China on Wednesday strongly backed Hong Kong’s move to exclude pro-democracy activist Joshua Wong from elections for local councilors, a decision seen as likely to fuel further public anger in the semi-autonomous Chinese city.
The statement from the Cabinet’s Hong Kong and Macao Affairs Office on Wednesday came as Hong Kong’s leader Carrie Lam warned of the economic damage caused by months of anti-government protests but said the government would not address underlying social and economic concerns until the violence ended.
Mr. Wong, 23, has been repeatedly arrested and jailed in relation to his advocacy of greater democracy, but has not played a major role in the current protests that began in June and have grown more violent.
Despite, that China’s Communist leaders have targeted him in accusing foreign powers of colluding with anti-China separatists to foment unrest.
The Cabinet office statement, citing spokesman Yang Guang, said it “agreed and supported” the decision by the Hong Kong elections office, saying Mr. Wong had been “constantly pleading with foreign powers for intervention” in the territory’s affairs.
Mr. Wong’s advocacy “challenged the bottom line of the principle of ‘one country, two systems,’” the office said, referring to the governing framework under which Hong Kong was handed over from British to Chinese rule in 1997.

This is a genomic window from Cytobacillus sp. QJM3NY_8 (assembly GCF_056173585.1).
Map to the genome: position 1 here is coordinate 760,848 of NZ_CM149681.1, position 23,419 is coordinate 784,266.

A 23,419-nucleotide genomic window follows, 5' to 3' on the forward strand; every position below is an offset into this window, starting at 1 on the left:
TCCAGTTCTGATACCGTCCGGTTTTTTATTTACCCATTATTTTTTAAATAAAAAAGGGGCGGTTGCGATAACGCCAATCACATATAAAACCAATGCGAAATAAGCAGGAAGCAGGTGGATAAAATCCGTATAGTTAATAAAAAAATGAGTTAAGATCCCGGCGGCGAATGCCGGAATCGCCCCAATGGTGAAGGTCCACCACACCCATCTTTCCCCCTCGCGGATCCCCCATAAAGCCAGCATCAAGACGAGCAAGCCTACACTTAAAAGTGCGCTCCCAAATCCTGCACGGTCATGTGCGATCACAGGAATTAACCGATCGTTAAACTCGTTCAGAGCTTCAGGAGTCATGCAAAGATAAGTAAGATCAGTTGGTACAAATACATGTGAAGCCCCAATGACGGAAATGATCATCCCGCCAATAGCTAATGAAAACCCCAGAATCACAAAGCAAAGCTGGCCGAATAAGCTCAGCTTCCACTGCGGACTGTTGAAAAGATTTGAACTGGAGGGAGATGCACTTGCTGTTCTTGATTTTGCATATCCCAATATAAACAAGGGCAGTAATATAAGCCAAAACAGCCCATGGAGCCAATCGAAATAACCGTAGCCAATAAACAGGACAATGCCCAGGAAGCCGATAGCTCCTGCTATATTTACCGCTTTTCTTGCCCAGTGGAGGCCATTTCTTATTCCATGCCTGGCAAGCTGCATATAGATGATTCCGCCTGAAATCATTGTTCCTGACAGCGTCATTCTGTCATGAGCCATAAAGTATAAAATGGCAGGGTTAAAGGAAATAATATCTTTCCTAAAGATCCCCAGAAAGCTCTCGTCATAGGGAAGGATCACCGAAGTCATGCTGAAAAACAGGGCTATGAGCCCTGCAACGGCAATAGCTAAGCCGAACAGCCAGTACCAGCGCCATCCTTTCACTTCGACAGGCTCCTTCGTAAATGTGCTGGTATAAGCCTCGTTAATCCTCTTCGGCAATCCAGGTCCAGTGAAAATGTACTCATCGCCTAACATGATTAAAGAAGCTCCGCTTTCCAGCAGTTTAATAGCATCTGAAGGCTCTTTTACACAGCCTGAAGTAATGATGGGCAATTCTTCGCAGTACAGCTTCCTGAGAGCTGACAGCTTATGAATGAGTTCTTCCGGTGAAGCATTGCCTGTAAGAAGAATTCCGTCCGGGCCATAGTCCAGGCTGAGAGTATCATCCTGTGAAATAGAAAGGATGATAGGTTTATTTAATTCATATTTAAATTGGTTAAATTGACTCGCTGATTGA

Mr. Wong is “one of the chief culprits in the plot to undermine Hong Kong’s prosperity and stability and fundamentally does not meet the requirements of adhering to [Hong Kong’s mini-constitution] and showing loyalty to the Hong Kong Special Administrative Region that are demanded of a candidate for office,” the statement said.
Mr. Wong had disclosed his disqualification as a candidate in the November 24 local district council elections on Tuesday. He called the decision politically driven and said it would backfire. “It will just trigger more and more Hong Kongers to take to the street and also vote in the election.”
In a speech to a trade conference, Ms. Lam said it was a “distressing time for Hong Kong trade and business” and that the violence must end.
“Once calmness returns, we are committed to finding solutions to some of those deep-seated problems revealed by the extensive protests over these past four months,” she said.